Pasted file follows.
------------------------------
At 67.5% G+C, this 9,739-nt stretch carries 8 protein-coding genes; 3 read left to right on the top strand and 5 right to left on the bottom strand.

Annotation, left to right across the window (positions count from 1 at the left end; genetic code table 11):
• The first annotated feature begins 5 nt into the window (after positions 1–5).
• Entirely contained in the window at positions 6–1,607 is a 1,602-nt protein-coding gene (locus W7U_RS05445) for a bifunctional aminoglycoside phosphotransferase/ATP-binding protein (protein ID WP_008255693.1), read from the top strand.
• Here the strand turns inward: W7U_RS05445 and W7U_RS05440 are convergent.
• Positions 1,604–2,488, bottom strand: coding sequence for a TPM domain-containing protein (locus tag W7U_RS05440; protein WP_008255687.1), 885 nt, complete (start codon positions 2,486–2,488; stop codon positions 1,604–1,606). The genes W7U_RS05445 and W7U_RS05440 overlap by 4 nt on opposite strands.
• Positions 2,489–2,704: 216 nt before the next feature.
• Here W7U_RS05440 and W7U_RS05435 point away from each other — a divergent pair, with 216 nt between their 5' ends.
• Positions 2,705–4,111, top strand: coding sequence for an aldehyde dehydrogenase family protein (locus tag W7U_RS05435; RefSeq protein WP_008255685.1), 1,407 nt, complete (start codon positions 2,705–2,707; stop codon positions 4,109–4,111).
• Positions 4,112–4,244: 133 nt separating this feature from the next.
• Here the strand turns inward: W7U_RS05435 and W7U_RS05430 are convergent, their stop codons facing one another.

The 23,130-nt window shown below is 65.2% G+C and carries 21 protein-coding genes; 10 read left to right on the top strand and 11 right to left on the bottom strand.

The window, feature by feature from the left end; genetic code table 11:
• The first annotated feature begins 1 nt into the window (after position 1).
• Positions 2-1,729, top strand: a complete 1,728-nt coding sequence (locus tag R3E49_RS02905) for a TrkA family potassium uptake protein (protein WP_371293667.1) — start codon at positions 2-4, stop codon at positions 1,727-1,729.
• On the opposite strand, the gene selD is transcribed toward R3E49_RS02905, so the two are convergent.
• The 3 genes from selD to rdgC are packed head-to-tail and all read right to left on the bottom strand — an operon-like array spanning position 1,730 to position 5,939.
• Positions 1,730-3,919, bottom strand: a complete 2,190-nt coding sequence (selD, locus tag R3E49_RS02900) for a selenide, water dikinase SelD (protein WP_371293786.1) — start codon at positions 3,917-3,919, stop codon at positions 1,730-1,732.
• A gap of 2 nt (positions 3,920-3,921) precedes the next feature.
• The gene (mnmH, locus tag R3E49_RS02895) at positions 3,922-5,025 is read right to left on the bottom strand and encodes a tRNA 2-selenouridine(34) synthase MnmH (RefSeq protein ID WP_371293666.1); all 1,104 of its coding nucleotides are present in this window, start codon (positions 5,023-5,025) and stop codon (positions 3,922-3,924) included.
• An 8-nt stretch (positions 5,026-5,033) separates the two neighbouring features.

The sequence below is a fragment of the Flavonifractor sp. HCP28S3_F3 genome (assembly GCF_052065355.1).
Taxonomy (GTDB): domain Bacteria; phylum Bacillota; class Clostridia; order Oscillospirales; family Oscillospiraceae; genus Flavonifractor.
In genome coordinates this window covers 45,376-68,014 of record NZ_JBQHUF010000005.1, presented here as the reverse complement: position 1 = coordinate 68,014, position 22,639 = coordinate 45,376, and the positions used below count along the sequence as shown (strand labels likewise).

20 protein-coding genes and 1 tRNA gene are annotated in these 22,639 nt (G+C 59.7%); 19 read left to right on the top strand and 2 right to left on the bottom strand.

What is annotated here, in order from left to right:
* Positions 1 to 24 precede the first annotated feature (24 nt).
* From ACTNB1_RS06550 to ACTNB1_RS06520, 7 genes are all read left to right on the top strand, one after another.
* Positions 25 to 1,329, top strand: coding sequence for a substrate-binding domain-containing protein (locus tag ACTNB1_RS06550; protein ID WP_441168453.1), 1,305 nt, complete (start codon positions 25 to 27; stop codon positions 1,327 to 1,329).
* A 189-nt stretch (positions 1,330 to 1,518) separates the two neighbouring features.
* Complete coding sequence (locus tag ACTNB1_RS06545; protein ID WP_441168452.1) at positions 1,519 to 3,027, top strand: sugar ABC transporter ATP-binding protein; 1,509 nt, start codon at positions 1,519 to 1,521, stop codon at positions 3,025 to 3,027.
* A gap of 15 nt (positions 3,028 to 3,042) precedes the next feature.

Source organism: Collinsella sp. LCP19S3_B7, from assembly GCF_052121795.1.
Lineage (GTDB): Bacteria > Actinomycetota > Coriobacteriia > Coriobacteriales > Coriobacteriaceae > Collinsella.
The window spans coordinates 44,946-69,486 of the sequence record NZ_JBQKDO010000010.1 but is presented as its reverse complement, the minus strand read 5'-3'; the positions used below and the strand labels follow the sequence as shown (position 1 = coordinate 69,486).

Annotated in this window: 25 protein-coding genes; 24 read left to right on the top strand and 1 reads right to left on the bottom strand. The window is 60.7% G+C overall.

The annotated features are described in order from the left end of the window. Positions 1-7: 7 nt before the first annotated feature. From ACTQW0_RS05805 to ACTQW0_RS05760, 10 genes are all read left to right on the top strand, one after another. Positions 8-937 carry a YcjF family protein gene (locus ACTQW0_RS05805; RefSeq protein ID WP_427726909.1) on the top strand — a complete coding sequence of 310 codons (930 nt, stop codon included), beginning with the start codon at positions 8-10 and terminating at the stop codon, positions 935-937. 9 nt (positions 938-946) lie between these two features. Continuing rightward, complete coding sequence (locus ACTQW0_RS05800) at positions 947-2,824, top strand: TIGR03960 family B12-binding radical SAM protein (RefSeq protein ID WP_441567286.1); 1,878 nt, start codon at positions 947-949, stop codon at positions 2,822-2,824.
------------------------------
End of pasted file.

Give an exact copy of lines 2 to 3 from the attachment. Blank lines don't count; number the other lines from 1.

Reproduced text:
Annotation, left to right across the window (positions count from 1 at the left end; genetic code table 11):
• The first annotated feature begins 5 nt into the window (after positions 1–5).